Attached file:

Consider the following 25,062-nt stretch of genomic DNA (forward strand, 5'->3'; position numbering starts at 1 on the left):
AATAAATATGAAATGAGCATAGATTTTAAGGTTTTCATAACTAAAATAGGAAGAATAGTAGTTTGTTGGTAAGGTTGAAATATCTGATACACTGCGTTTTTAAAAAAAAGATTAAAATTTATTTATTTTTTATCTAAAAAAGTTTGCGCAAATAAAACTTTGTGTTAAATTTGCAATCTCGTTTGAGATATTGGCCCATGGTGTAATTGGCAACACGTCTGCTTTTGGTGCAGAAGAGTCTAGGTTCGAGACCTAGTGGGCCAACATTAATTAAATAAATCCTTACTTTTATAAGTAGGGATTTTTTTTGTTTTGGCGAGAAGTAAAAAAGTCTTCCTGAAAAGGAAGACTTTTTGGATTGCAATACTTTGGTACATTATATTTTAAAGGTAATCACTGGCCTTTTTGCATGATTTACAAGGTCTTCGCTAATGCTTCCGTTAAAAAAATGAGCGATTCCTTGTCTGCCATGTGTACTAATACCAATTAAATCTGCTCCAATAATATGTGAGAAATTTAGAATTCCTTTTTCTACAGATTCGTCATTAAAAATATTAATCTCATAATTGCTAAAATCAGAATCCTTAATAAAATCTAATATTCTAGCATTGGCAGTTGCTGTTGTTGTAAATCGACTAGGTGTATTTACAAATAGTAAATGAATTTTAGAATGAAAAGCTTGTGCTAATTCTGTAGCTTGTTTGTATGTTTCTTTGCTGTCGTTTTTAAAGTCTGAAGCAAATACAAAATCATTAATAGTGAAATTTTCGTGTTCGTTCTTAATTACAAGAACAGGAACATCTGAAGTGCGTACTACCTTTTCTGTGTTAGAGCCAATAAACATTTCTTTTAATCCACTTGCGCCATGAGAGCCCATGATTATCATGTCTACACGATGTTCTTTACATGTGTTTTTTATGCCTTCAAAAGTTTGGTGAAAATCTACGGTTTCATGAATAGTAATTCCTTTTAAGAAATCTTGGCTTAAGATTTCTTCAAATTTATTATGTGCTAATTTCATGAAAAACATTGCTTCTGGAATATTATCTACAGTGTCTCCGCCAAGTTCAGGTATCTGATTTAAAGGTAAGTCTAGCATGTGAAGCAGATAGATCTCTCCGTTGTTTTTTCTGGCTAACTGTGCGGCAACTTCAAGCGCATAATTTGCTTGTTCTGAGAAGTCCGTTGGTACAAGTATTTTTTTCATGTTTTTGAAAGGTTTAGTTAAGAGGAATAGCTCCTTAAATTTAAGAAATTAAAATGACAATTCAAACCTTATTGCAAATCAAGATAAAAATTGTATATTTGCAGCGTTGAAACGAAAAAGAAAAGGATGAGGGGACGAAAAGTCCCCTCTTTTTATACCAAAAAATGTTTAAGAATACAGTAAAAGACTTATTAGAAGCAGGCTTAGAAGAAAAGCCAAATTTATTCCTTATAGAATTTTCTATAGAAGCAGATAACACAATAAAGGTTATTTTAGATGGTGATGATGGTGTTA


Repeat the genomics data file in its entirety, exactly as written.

Consider the following 25,062-nt stretch of genomic DNA (forward strand, 5'->3'; position numbering starts at 1 on the left):
AATAAATATGAAATGAGCATAGATTTTAAGGTTTTCATAACTAAAATAGGAAGAATAGTAGTTTGTTGGTAAGGTTGAAATATCTGATACACTGCGTTTTTAAAAAAAAGATTAAAATTTATTTATTTTTTATCTAAAAAAGTTTGCGCAAATAAAACTTTGTGTTAAATTTGCAATCTCGTTTGAGATATTGGCCCATGGTGTAATTGGCAACACGTCTGCTTTTGGTGCAGAAGAGTCTAGGTTCGAGACCTAGTGGGCCAACATTAATTAAATAAATCCTTACTTTTATAAGTAGGGATTTTTTTTGTTTTGGCGAGAAGTAAAAAAGTCTTCCTGAAAAGGAAGACTTTTTGGATTGCAATACTTTGGTACATTATATTTTAAAGGTAATCACTGGCCTTTTTGCATGATTTACAAGGTCTTCGCTAATGCTTCCGTTAAAAAAATGAGCGATTCCTTGTCTGCCATGTGTACTAATACCAATTAAATCTGCTCCAATAATATGTGAGAAATTTAGAATTCCTTTTTCTACAGATTCGTCATTAAAAATATTAATCTCATAATTGCTAAAATCAGAATCCTTAATAAAATCTAATATTCTAGCATTGGCAGTTGCTGTTGTTGTAAATCGACTAGGTGTATTTACAAATAGTAAATGAATTTTAGAATGAAAAGCTTGTGCTAATTCTGTAGCTTGTTTGTATGTTTCTTTGCTGTCGTTTTTAAAGTCTGAAGCAAATACAAAATCATTAATAGTGAAATTTTCGTGTTCGTTCTTAATTACAAGAACAGGAACATCTGAAGTGCGTACTACCTTTTCTGTGTTAGAGCCAATAAACATTTCTTTTAATCCACTTGCGCCATGAGAGCCCATGATTATCATGTCTACACGATGTTCTTTACATGTGTTTTTTATGCCTTCAAAAGTTTGGTGAAAATCTACGGTTTCATGAATAGTAATTCCTTTTAAGAAATCTTGGCTTAAGATTTCTTCAAATTTATTATGTGCTAATTTCATGAAAAACATTGCTTCTGGAATATTATCTACAGTGTCTCCGCCAAGTTCAGGTATCTGATTTAAAGGTAAGTCTAGCATGTGAAGCAGATAGATCTCTCCGTTGTTTTTTCTGGCTAACTGTGCGGCAACTTCAAGCGCATAATTTGCTTGTTCTGAGAAGTCCGTTGGTACAAGTATTTTTTTCATGTTTTTGAAAGGTTTAGTTAAGAGGAATAGCTCCTTAAATTTAAGAAATTAAAATGACAATTCAAACCTTATTGCAAATCAAGATAAAAATTGTATATTTGCAGCGTTGAAACGAAAAAGAAAAGGATGAGGGGACGAAAAGTCCCCTCTTTTTATACCAAAAAATGTTTAAGAATACAGTAAAAGACTTATTAGAAGCAGGCTTAGAAGAAAAGCCAAATTTATTCCTTATAGAATTTTCTATAGAAGCAGATAACACAATAAAGGTTATTTTAGATGGTGATGATGGTGTTA